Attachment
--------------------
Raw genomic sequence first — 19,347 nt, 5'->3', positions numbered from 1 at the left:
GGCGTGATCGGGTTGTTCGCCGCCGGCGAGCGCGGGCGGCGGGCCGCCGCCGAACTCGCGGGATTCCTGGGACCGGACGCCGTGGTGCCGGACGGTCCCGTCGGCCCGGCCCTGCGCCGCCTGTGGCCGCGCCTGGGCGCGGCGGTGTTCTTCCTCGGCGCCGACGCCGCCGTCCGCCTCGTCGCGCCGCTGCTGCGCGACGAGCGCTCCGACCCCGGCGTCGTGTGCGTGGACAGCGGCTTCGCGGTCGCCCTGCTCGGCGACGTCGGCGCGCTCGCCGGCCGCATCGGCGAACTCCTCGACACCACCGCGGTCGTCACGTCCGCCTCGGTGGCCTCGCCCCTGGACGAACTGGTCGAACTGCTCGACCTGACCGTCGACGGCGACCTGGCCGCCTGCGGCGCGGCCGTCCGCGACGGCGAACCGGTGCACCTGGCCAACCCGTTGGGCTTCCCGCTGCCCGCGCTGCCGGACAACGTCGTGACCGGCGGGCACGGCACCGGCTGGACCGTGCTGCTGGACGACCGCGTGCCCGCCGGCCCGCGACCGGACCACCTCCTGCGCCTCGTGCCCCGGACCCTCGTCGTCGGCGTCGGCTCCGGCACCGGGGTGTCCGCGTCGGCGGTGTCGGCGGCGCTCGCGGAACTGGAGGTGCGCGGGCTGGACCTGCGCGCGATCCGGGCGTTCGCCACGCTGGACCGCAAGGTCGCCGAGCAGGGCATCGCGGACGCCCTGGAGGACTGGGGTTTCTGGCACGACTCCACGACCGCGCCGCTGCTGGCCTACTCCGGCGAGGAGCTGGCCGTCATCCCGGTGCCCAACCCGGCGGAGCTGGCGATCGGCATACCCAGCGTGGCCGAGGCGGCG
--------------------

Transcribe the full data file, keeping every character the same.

Raw genomic sequence first — 19,347 nt, 5'->3', positions numbered from 1 at the left:
GGCGTGATCGGGTTGTTCGCCGCCGGCGAGCGCGGGCGGCGGGCCGCCGCCGAACTCGCGGGATTCCTGGGACCGGACGCCGTGGTGCCGGACGGTCCCGTCGGCCCGGCCCTGCGCCGCCTGTGGCCGCGCCTGGGCGCGGCGGTGTTCTTCCTCGGCGCCGACGCCGCCGTCCGCCTCGTCGCGCCGCTGCTGCGCGACGAGCGCTCCGACCCCGGCGTCGTGTGCGTGGACAGCGGCTTCGCGGTCGCCCTGCTCGGCGACGTCGGCGCGCTCGCCGGCCGCATCGGCGAACTCCTCGACACCACCGCGGTCGTCACGTCCGCCTCGGTGGCCTCGCCCCTGGACGAACTGGTCGAACTGCTCGACCTGACCGTCGACGGCGACCTGGCCGCCTGCGGCGCGGCCGTCCGCGACGGCGAACCGGTGCACCTGGCCAACCCGTTGGGCTTCCCGCTGCCCGCGCTGCCGGACAACGTCGTGACCGGCGGGCACGGCACCGGCTGGACCGTGCTGCTGGACGACCGCGTGCCCGCCGGCCCGCGACCGGACCACCTCCTGCGCCTCGTGCCCCGGACCCTCGTCGTCGGCGTCGGCTCCGGCACCGGGGTGTCCGCGTCGGCGGTGTCGGCGGCGCTCGCGGAACTGGAGGTGCGCGGGCTGGACCTGCGCGCGATCCGGGCGTTCGCCACGCTGGACCGCAAGGTCGCCGAGCAGGGCATCGCGGACGCCCTGGAGGACTGGGGTTTCTGGCACGACTCCACGACCGCGCCGCTGCTGGCCTACTCCGGCGAGGAGCTGGCCGTCATCCCGGTGCCCAACCCGGCGGAGCTGGCGATCGGCATACCCAGCGTGGCCGAGGCGGCG